“King Agrippa, dost thou believe the Prophets? I know that thou believest.”  8
  But Agrippa did not choose to be entrapped into a discussion, still less into an assent. Not old in years, but accustomed from his boyhood to an atmosphere of cynicism and unbelief, he could only smile with the good-natured contempt of a man of the world at the enthusiastic earnestness which could even for a moment fancy that he would be converted to the heresy of the Nazarenes with their crucified Messiah! Yet he did not wish to be uncourteous. It was impossible not to admire the burning zeal which neither stripes nor prisons could quench, the clear-sighted faith which not even such a surrounding could for a moment dim.  9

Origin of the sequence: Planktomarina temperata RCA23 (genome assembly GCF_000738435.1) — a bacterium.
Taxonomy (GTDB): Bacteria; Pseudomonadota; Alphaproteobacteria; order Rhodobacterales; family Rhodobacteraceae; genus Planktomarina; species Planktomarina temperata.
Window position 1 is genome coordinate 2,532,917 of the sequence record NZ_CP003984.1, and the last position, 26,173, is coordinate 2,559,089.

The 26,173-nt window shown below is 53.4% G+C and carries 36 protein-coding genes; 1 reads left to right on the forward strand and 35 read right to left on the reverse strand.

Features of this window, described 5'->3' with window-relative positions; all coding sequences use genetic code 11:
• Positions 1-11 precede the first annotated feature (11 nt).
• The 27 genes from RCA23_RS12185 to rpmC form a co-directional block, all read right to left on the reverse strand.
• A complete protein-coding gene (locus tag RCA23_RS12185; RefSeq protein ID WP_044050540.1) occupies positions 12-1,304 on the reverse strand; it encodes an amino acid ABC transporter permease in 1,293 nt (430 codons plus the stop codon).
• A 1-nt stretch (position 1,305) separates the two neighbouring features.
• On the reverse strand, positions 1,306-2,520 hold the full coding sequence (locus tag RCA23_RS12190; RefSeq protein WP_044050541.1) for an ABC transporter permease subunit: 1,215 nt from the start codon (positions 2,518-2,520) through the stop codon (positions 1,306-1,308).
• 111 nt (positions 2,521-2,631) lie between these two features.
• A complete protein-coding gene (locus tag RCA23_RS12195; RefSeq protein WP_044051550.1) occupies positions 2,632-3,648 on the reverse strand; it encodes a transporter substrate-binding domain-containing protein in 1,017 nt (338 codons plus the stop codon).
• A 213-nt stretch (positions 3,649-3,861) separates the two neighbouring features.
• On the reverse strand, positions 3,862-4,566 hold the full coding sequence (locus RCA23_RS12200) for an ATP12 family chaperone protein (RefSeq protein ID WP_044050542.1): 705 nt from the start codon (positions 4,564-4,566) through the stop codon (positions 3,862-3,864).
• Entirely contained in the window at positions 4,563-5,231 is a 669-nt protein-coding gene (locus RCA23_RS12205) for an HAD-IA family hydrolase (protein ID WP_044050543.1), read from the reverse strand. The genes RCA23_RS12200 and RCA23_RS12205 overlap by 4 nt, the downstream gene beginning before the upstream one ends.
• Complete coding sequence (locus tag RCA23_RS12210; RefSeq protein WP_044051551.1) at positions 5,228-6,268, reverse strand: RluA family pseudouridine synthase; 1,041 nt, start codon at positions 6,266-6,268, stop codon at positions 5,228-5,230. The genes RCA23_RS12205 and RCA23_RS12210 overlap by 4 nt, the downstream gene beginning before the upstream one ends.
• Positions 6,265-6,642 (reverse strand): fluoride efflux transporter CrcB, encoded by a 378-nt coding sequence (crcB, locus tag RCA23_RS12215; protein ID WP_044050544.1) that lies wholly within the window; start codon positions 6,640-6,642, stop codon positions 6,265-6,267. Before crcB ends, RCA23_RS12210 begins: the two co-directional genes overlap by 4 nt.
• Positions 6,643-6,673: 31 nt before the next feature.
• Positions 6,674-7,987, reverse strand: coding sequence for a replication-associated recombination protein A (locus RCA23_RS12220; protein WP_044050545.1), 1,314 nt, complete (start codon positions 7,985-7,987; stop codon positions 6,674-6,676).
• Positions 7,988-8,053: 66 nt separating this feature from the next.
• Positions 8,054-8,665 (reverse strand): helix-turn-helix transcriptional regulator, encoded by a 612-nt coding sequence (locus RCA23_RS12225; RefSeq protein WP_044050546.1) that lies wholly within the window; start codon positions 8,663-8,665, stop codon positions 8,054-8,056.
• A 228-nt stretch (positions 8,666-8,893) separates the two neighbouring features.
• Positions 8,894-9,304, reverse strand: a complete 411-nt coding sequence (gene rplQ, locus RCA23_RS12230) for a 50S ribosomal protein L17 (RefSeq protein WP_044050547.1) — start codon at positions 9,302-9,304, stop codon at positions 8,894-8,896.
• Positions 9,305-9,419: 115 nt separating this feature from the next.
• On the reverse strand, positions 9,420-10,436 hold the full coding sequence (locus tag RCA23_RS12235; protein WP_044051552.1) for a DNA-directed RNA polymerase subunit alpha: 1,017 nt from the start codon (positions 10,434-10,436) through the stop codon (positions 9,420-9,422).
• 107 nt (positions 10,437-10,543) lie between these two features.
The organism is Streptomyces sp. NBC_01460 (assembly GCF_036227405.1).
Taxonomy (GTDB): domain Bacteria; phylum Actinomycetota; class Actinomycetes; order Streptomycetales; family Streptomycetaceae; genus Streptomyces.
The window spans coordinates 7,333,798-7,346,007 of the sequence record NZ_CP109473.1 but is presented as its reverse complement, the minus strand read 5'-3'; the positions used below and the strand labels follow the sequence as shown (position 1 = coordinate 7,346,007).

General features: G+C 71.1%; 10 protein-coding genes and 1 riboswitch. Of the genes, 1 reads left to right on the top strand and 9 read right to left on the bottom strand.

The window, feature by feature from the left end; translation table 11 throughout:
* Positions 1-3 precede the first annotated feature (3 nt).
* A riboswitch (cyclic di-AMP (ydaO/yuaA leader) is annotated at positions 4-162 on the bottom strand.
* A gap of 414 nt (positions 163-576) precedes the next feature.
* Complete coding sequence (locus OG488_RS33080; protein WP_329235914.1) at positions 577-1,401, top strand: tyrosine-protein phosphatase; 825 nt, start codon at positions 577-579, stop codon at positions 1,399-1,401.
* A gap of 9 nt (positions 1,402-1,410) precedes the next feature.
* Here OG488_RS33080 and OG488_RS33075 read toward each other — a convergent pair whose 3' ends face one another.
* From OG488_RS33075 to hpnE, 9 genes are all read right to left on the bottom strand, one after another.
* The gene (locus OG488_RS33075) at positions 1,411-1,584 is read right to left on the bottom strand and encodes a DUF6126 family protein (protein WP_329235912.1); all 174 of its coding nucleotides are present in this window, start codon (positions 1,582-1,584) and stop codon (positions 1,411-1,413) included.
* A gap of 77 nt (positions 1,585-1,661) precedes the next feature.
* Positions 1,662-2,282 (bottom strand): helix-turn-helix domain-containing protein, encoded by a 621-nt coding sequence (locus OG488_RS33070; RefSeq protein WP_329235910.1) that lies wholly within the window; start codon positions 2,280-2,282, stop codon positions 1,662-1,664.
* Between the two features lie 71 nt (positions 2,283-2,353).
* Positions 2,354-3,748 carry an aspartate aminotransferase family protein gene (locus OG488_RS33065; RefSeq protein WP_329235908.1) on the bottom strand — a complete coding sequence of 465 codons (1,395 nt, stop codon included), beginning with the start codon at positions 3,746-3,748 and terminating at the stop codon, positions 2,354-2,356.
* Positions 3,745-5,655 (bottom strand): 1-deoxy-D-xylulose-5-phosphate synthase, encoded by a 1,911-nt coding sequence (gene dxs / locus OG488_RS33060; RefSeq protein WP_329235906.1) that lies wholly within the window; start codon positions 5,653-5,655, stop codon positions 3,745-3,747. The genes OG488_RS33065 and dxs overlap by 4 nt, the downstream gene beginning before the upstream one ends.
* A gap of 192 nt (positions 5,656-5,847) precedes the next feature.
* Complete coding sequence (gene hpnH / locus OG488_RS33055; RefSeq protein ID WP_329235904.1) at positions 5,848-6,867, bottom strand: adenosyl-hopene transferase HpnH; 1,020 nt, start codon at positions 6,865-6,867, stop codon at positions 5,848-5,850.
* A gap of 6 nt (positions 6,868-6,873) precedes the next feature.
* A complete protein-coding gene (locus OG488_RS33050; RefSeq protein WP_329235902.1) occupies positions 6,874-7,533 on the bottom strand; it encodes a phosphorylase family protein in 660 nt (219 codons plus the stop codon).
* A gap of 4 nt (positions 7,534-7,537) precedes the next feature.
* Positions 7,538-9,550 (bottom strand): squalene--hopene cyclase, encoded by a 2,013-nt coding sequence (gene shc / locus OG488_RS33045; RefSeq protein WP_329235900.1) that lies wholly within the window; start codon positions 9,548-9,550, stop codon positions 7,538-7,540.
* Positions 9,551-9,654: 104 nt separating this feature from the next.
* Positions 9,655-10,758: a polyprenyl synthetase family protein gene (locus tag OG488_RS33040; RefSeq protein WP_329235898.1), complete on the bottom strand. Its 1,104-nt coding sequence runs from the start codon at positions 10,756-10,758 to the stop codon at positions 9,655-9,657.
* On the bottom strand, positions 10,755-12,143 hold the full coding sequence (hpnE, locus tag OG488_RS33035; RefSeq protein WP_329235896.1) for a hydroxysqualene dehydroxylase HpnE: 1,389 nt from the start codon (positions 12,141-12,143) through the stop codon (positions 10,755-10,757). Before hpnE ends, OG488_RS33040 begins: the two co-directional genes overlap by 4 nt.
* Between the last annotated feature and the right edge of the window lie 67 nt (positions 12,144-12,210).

“You are trying to persuade me off-hand to be ‘a Christian’!” he said with a half-suppressed smile; and this finished specimen of courtly eutrapelia was his bantering answer to St. Paul’s appeal. Doubtless his polished remark on this compendious style of making converts sounded very witty to that distinguished company; and they would with difficulty suppress their laughter at the notion that Agrippa, favorite of Claudius, friend of Nero, King of Chalcis, Ituræa, Trachonitis, nominator of the High Priest, and supreme guardian of the Temple treasures, should succumb to the potency of this “short method with a Jew.” That a Paul should make the king a Christian (!) would sound too ludicrous. But the laugh would be instantly suppressed in pity and admiration of the poor but noble prisoner, as with perfect dignity he took advantage of Agrippa’s ambiguous expression, and said with all the fervent sincerity of a loving heart, “I could pray to God that whether ‘in little’ or ‘in much,’ not thou only, but even all who are listening to me to-day might become even such as I am—except,” he added, as he raised his fettered hand—“except these bonds.” They saw that this was indeed no common prisoner. One who could argue as he had argued, and speak as he had spoken; one who was so filled with the exaltation of an inspiring idea, so enriched with the happiness of a firm faith and a peaceful conscience, that he could tell them how he prayed that they all—all these princely and distinguished people—could be even such as he; and who yet in the spirit of entire forgiveness desired that the sharing in his faith might involve no share in his sorrows or misfortunes—must be such a one as they never yet had seen or known, either in the worlds of Jewry or of heathendom. But it was useless to prolong the scene. Curiosity was now sufficiently gratified, and it had become clearer than ever that though they might regard Paul the prisoner as an amiable enthusiast or an inspired fanatic, he was in no sense a legal criminal. The king, by rising from his seat, gave the signal for breaking up the meeting; Berenice and Festus and their respective retinues rose up at the same time, and as the distinguished assembly dispersed, they were heard remarking on all sides that Paul was undeserving of death, or even of imprisonment. He had made, in fact, a deeply favorable impression. Agrippa’s decision was given entirely for his acquittal. “This person,” he said to Festus, “might have been permanently set at liberty if he had not appealed to Cæsar.” Agrippa was far too little of a Pharisee and far too much of a man of the world not to see that mere freedom of thought could not be, and ought not to be, suppressed by external violence. The proceedings of that day probably saved St. Paul’s life full two years afterwards. Festus, since his own opinion on grounds of Roman justice was so entirely confirmed from the Jewish point of view by the Protector of the Temple, could hardly fail to send to Nero an elogium which freely exonerated the prisoner from every legal charge; and even if Jewish intrigues were put in play against him, Nero could not condemn to death a man whom Felix, and Lysias, and Festus, and Agrippa, and even the Jewish Sanhedrim, in the only trial of the case which they had held, had united in pronouncing innocent of any capital crime.  10